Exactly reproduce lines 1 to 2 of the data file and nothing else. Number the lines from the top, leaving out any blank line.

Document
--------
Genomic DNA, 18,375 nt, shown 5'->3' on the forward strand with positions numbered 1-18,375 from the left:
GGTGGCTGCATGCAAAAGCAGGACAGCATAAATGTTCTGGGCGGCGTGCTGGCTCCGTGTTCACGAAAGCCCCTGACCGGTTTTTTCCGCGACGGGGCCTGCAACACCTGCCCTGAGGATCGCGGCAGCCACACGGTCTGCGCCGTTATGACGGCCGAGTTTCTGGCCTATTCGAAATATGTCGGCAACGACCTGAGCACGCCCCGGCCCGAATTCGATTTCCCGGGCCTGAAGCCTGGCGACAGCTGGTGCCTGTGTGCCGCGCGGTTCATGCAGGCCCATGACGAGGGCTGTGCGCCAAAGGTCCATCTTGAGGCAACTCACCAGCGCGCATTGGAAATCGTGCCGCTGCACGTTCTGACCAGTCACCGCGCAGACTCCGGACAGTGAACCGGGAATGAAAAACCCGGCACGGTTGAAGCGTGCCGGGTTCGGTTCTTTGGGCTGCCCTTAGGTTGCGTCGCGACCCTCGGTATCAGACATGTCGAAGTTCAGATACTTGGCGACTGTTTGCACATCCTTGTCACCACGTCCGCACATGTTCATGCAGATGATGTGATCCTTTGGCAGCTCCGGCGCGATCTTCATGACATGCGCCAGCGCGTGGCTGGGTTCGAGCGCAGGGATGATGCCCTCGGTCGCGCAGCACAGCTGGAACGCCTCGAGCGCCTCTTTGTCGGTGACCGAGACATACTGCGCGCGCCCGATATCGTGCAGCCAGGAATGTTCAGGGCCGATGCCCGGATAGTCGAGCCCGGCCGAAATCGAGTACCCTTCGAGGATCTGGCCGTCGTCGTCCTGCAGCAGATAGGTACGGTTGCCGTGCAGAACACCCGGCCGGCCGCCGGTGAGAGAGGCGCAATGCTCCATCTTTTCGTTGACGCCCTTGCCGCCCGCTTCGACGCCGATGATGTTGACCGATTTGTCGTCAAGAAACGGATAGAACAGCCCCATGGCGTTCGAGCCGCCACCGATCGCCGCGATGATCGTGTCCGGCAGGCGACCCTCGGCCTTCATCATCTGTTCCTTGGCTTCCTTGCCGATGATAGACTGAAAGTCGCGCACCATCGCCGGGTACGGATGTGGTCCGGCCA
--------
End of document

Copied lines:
Genomic DNA, 18,375 nt, shown 5'->3' on the forward strand with positions numbered 1-18,375 from the left:
GGTGGCTGCATGCAAAAGCAGGACAGCATAAATGTTCTGGGCGGCGTGCTGGCTCCGTGTTCACGAAAGCCCCTGACCGGTTTTTTCCGCGACGGGGCCTGCAACACCTGCCCTGAGGATCGCGGCAGCCACACGGTCTGCGCCGTTATGACGGCCGAGTTTCTGGCCTATTCGAAATATGTCGGCAACGACCTGAGCACGCCCCGGCCCGAATTCGATTTCCCGGGCCTGAAGCCTGGCGACAGCTGGTGCCTGTGTGCCGCGCGGTTCATGCAGGCCCATGACGAGGGCTGTGCGCCAAAGGTCCATCTTGAGGCAACTCACCAGCGCGCATTGGAAATCGTGCCGCTGCACGTTCTGACCAGTCACCGCGCAGACTCCGGACAGTGAACCGGGAATGAAAAACCCGGCACGGTTGAAGCGTGCCGGGTTCGGTTCTTTGGGCTGCCCTTAGGTTGCGTCGCGACCCTCGGTATCAGACATGTCGAAGTTCAGATACTTGGCGACTGTTTGCACATCCTTGTCACCACGTCCGCACATGTTCATGCAGATGATGTGATCCTTTGGCAGCTCCGGCGCGATCTTCATGACATGCGCCAGCGCGTGGCTGGGTTCGAGCGCAGGGATGATGCCCTCGGTCGCGCAGCACAGCTGGAACGCCTCGAGCGCCTCTTTGTCGGTGACCGAGACATACTGCGCGCGCCCGATATCGTGCAGCCAGGAATGTTCAGGGCCGATGCCCGGATAGTCGAGCCCGGCCGAAATCGAGTACCCTTCGAGGATCTGGCCGTCGTCGTCCTGCAGCAGATAGGTACGGTTGCCGTGCAGAACACCCGGCCGGCCGCCGGTGAGAGAGGCGCAATGCTCCATCTTTTCGTTGACGCCCTTGCCGCCCGCTTCGACGCCGATGATGTTGACCGATTTGTCGTCAAGAAACGGATAGAACAGCCCCATGGCGTTCGAGCCGCCACCGATCGCCGCGATGATCGTGTCCGGCAGGCGACCCTCGGCCTTCATCATCTGTTCCTTGGCTTCCTTGCCGATGATAGACTGAAAGTCGCGCACCATCGCCGGGTACGGATGTGGTCCGGCCA